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In Pursuit of Silence: Listening for Meaning in a World of Noise

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In Pursuit of Silence: Listening for Meaning in a World of Noise Cover

ISBN13: 9780385528887
ISBN10: 0385528884
Condition: Standard
Dustjacket: Standard
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Review-A-Day

"The first widely observed national moment of silence occurred in Britain in 1919, in commemoration of the nation's inaugural Armistice Day. For two minutes, switchboard operators declined to connect telephone calls, subway cars and factory wheels ground to a halt, and ordinary citizens held their tongues. Within 10 years, the somber annual tradition had grown so popular that the BBC began to air the sound of the silence. One broadcaster mused that the communal silence served as a "solvent which destroys personalities and gives us leave to be great and universal." Megan Buskey, The Wilson Quarterly (read the entire Wilson Quarterly review)

Synopses & Reviews

Publisher Comments:

More than money, power, and even happiness, silence has become the most precious — and dwindling — commodity of our modern world.

Between iPods, music-blasting restaurants, earsplitting sports stadiums, and endless air and road traffic, the place for quiet in our lives grows smaller by the day. In Pursuit of Silence gives context to our increasingly desperate sense that noise pollution is, in a very real way, an environmental catastrophe. Listening to doctors, neuroscientists, acoustical engineers, monks, activists, educators, marketers, and aggrieved citizens, George Prochnik examines why we began to be so loud as a society, and what it is that gets lost when we can no longer find quiet.  He shows us the benefits of decluttering our sonic world.

As Prochnik travels across the United States and overseas, we meet a rich host of characters: an idealistic architect who is pioneering a new kind of silent architecture in collaboration with the Deaf community at Gallaudet University; a special operations soldier in Afghanistan (and former guitarist with Nirvana) who places silence at the heart of survival in war; a sound designer for shopping malls who ensures that the stores we visit never stop their auditory seductions; and a group of commuters who successfully revolted against piped-in music in Grand Central Station.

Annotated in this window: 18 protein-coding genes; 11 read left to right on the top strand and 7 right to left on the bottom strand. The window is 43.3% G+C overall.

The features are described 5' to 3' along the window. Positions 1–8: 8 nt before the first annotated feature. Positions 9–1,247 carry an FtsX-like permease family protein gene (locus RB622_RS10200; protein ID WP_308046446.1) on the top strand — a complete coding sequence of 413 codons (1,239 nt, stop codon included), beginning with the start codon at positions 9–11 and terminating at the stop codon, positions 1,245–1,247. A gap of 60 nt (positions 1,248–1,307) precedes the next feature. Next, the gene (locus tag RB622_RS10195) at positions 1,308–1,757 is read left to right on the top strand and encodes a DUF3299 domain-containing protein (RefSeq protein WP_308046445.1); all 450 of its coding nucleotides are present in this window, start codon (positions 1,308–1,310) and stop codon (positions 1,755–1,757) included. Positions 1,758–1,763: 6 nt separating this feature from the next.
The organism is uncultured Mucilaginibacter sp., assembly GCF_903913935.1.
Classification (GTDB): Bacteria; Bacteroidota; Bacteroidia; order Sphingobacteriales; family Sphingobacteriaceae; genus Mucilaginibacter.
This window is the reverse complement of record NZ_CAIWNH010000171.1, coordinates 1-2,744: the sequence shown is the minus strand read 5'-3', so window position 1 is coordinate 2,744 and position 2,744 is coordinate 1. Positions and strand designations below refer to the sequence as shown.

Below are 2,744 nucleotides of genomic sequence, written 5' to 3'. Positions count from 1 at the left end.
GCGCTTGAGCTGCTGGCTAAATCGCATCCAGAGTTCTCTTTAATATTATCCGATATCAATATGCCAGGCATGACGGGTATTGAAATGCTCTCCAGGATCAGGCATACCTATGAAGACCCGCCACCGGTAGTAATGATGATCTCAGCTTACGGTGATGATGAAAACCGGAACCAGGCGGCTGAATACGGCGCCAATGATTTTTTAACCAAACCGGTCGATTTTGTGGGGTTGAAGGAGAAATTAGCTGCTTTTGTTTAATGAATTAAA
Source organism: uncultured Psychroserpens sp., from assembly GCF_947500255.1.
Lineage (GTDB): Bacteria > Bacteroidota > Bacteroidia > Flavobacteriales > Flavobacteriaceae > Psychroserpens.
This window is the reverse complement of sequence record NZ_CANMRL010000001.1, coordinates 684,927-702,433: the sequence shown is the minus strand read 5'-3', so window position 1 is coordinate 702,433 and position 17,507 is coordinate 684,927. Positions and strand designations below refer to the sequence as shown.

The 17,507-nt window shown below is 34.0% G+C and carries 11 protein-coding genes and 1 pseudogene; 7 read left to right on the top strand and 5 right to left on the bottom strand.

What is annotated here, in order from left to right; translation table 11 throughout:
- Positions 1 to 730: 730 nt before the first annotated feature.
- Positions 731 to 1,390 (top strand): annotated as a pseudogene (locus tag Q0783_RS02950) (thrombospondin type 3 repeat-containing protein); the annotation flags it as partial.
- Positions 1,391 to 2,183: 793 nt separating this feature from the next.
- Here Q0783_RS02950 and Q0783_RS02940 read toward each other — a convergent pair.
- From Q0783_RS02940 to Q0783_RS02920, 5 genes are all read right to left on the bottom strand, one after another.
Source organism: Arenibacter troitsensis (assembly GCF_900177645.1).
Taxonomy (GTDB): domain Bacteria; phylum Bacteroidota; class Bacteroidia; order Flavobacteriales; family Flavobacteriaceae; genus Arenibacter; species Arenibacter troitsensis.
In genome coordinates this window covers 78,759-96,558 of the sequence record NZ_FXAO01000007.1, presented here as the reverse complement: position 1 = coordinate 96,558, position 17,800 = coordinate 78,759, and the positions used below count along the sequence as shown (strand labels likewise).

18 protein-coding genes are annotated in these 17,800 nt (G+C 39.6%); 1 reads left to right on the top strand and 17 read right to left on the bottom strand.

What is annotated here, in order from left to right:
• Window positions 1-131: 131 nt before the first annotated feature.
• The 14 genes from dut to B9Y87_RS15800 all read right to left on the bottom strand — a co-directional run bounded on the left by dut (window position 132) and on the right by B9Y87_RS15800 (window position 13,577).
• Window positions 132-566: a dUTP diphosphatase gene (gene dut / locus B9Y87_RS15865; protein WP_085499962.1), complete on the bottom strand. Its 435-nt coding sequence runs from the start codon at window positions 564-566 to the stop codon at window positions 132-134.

A brilliant, far-reaching exploration of the frontiers of noise and silence, and the growing war between them, In Pursuit of Silence is an important book that will appeal to fans of Michael Pollan and Daniel Gilbert.

Book News Annotation:

Yes, the world is getting noisier, and yes, silence is increasingly hard to find, argues George Prochnik. In this inquiry into noise and silence, the author examines how present-day life has gotten so loud and what we all lose when we're unable to find quiet. Among the people that reader will meet in this book are an architect who is collaborating with the deaf community at Gallaudet University to create a new kind of silent architecture; a soldier in Afghanistan who places silence at the heart of survival in war; a sound designer for shopping malls who ensures that stores never stop their auditory assault on our senses, and a group of commuters who kept background music out of Grand Central Station. Prochnik's well thought out case for silence will appeal to anyone interested the health and environmental effects of an ever more noisy world, or just in cutting down on the stresses in their own life. Annotation ©2010 Book News, Inc., Portland, OR (booknews.com)

Synopsis:

More than money, power, and even happiness, silence has become the most precious—and dwindling—commodity of our modern world. 

 

Between iPods, music-blasting restaurants, earsplitting sports stadiums, and endless air and road traffic, the place for quiet in our lives grows smaller by the day.  In Pursuit of Silence gives context to our increasingly desperate sense that noise pollution is, in a very real way, an environmental catastrophe.  Listening to doctors, neuroscientists, acoustical engineers, monks, activists, educators, marketers, and aggrieved citizens, George Prochnik examines why we began to be so loud as a society, and what it is that gets lost when we can no longer find quiet.  He shows us the benefits of decluttering our sonic world. 

 

As Prochnik travels across the United States and overseas, we meet a rich host of characters: an idealistic architect who is pioneering a new kind of silent architecture in collaboration with the Deaf community at Gallaudet University; a special operations soldier in Afghanistan (and former guitarist with Nirvana) who places silence at the heart of survival in war; a sound designer for shopping malls who ensures that the stores we visit never stop their auditory seductions; and a group of commuters who successfully revolted against piped-in music in Grand Central Station.